In The Arts

Olivia Stock


Behind the Scenes Senior Savannah Khan (left) and junior Arthur Mansavage (right) test out and set up a light during Tech Theater. Khan said she is one of three people of color in the tech theater department and up until recently, she was scared to go for leadership positions due to fear of prejudice.

People of color tend to be underrepresented in the arts in the United States. Whether art by people of color is overtaken by more Eurocentric art or they never pursued their artistic passions in the first place, the arts lack a proportionate amount of artists of color.
According to a 2014 study by BFAMFAPhD,a collective formed in 2012 to make art, reports , and teaching tools to advocate for cultural equity in the United States, 81% of people who graduate with an art degree are white (non-Hispanic) despite only 63% of the population being white (non-Hispanic).
Jasmine Hsu, student leader of the Advancement of Asian Americans in Arts and Athletics (A5) Club and senior, said A5 club officers work to combat underrepresentation of Asian-American artists by highlighting the accomplishments of successful Asian-Americans in that field. She said the lack of Asian-American artists is a result of prejudice against the arts within the Asian-American community.
“A lot of times in the arts it can be a struggle to find financial independence when you go into an art field, whether that be actual drawing and painting, whether that be a musician, whether that be an athlete; it’s hard to make a living off of that,”
Hsu said. “You have to be very lucky, you have to have the right connections (and) good networking skills. And so because of that, a lot of parents fear their children going into that. They want their kids to be economically stable.”
Savannah Khan, Tech Theater member and senior, said fear of prejudice kept her from pursuing leadership positions until recently.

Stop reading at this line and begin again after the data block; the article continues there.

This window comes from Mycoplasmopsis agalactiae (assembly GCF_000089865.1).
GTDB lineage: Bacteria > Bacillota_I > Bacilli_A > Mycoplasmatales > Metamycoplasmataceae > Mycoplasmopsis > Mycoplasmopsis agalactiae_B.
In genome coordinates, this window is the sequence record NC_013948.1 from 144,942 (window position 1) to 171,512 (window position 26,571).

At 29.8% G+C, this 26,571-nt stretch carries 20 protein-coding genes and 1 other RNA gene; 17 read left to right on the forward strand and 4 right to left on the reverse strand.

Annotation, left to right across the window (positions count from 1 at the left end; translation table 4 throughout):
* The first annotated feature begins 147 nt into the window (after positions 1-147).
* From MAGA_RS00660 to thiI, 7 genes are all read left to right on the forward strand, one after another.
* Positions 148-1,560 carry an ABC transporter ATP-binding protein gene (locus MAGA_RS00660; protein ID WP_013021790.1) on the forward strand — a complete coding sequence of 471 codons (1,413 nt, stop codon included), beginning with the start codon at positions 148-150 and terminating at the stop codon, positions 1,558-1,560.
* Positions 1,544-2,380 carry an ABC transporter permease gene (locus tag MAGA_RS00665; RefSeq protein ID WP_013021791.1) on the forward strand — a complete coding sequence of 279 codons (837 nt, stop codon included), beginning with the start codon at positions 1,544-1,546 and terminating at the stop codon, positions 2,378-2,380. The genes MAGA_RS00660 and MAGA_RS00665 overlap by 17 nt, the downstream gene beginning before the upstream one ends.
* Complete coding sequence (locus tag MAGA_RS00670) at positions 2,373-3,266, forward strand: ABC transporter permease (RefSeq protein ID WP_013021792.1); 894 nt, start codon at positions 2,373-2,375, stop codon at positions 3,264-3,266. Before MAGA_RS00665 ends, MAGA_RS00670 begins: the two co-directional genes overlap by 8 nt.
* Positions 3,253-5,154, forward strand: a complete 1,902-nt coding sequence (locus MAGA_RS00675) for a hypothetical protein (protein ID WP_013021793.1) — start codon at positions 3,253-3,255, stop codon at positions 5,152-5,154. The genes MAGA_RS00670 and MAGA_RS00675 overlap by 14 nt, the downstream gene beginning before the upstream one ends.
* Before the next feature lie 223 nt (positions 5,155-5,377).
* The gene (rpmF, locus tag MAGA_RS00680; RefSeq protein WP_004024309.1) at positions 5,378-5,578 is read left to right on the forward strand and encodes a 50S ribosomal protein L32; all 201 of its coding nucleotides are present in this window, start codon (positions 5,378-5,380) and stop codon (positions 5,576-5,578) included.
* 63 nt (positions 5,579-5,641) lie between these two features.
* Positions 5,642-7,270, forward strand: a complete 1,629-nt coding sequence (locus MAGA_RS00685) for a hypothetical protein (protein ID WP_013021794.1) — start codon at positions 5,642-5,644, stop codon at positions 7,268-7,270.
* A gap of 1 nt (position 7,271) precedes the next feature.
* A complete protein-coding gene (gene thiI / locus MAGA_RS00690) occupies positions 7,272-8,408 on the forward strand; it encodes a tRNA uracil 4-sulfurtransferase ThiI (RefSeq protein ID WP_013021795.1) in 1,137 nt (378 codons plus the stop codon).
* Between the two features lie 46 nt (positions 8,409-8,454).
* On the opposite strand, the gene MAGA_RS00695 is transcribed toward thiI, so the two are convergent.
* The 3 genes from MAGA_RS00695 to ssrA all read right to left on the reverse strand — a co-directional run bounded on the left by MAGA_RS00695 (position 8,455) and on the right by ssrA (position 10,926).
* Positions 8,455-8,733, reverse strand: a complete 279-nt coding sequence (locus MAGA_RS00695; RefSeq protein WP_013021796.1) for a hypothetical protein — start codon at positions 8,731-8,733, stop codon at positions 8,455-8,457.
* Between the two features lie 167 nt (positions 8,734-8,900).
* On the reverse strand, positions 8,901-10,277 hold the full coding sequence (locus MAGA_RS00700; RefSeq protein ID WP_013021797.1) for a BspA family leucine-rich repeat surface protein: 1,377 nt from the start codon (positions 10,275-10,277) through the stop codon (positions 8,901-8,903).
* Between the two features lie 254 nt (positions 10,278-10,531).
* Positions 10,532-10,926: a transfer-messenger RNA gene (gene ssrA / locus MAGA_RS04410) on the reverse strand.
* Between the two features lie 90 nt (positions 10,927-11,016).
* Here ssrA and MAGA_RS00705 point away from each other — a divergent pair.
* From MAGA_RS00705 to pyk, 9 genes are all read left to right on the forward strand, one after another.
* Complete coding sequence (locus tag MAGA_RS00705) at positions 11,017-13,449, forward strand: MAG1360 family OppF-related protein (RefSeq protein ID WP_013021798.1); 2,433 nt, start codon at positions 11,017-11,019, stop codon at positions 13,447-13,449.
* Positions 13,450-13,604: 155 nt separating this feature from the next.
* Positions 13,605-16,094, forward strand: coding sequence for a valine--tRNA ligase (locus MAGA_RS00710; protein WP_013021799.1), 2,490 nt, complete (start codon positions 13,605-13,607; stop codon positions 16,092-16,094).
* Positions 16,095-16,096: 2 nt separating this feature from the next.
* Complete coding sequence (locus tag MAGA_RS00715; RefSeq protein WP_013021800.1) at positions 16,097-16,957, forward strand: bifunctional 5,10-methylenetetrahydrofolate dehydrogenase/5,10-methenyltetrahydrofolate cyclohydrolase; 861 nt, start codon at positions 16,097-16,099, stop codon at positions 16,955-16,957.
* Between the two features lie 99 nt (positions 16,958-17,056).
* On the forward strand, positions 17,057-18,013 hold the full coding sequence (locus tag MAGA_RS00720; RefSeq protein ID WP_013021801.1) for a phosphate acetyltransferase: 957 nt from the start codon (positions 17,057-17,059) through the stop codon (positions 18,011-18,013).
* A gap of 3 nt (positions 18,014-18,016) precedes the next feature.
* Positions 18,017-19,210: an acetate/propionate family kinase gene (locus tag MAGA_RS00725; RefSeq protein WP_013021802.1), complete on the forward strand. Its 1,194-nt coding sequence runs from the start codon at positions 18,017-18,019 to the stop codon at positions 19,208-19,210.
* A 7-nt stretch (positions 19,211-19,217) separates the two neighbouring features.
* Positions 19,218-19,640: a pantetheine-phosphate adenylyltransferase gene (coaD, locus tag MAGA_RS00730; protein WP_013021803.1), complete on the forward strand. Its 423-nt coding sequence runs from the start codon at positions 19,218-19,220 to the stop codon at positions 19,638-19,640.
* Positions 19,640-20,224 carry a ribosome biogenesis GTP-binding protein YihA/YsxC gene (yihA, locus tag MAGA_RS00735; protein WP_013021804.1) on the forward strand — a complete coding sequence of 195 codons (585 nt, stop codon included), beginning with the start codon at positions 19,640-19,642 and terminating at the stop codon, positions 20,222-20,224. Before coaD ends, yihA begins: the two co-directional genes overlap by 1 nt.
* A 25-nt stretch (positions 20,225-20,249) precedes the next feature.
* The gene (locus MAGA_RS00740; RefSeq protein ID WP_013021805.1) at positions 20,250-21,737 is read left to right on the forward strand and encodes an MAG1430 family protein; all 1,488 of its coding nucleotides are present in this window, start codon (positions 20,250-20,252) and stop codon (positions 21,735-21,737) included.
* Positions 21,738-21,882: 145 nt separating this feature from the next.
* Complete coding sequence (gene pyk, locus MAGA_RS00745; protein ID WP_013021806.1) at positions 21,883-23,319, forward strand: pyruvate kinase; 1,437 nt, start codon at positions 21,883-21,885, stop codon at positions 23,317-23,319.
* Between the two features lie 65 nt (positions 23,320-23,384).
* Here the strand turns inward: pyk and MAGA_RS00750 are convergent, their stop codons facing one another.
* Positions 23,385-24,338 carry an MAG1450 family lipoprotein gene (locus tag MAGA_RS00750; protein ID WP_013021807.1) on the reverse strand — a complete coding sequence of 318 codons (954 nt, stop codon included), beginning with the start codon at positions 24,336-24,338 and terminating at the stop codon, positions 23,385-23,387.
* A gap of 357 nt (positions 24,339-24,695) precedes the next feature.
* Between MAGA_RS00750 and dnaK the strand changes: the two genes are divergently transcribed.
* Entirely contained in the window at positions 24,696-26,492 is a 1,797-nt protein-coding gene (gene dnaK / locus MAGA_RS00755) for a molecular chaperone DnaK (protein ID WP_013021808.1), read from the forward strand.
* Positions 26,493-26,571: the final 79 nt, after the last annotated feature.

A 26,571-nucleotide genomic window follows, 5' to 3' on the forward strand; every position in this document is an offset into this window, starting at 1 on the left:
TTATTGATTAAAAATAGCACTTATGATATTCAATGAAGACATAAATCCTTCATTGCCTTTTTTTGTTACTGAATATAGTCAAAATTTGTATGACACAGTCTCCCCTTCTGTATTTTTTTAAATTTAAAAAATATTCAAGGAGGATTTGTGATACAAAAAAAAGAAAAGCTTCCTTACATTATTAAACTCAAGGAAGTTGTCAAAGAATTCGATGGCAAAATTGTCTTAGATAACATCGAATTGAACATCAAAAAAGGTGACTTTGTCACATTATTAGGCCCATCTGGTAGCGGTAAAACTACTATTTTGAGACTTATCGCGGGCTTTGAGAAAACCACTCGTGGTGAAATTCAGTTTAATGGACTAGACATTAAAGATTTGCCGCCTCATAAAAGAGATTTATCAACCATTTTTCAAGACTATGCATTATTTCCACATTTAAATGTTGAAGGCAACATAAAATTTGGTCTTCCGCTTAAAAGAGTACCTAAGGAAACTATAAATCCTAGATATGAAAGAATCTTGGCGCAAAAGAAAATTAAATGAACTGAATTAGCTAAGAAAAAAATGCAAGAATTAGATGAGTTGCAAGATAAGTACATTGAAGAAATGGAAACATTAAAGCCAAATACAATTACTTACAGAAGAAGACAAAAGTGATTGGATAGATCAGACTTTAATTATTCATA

“For me, I’m one of three people of color in the tech theater department,” Khan said, “and, until this year, I was scared to go for things in a leadership position because I was scared of how I’d be seen or whether people would listen to me.”
For her part, Jennifer Bubp, Painting 1-2 and AP Art History teacher, said she could see why people of color could become discouraged in art classes at this school, especially at the lower levels, but that she would like to see more African-American students in her classes.

Colorful Crafts Jasmine Hsu, student leader of the Advancement of Asian Americans in Arts and Athletics (A5) Club and senior, works on a drawing during an evening at home. Hsu believes that Asian-Americans are not well represented in the artistic field.

“I feel like a lot of times the theme that we throw out — for example, whether it be a self portrait or a landscape or whatever — a lot of times the kids will kind of gravitate towards the mainstream genre,” Bubp said. “They’ll try to usually copy or look at the masters for inspiration and what happens a lot of times is I feel like a lot of their stories get lost, like the personal narrative and so I would say I can see how a person of color might feel like they might lose a little bit of their voice in that way.”
Khan said the best way to combat underrepresentation is to let people of color know it is possible for them to achieve the same things as white individuals.
“Not appointing people in leadership positions because they are people of color, but making sure that it is spread out and make it aware to people of color that they can be in leadership positions or even involved in stuff that they think is harder to get into because it’s more white-dominated (is a solution),” Khan said.
According to Bubp, there are ways the art department here could improve in order to better accommodate aspiring artists of color.
“I would say allowing students the opportunity to voice their own personal vision because that’s the whole idea of an artist, about their style (and) their voice, even learning the technique,” Bubp said. “As I’ve mentioned in our beginning classes, we’re trying to give them a strong foundation of skills (and) even within that construct being able to see things from their perspective and being able to voice their own personal stories is definitely something that we can be more cognizant of.”
Hsu said it’s important for an individual to determine a path on their own rather than letting parents determine what is best.
She said, “If your life purpose is ultimately happiness then you need to find what brings you that joy. It might bring your parents joy for you to become a doctor, but you know what? Eventually they will pass on and you will be left by yourself. And when you’re left by yourself, what are you doing?”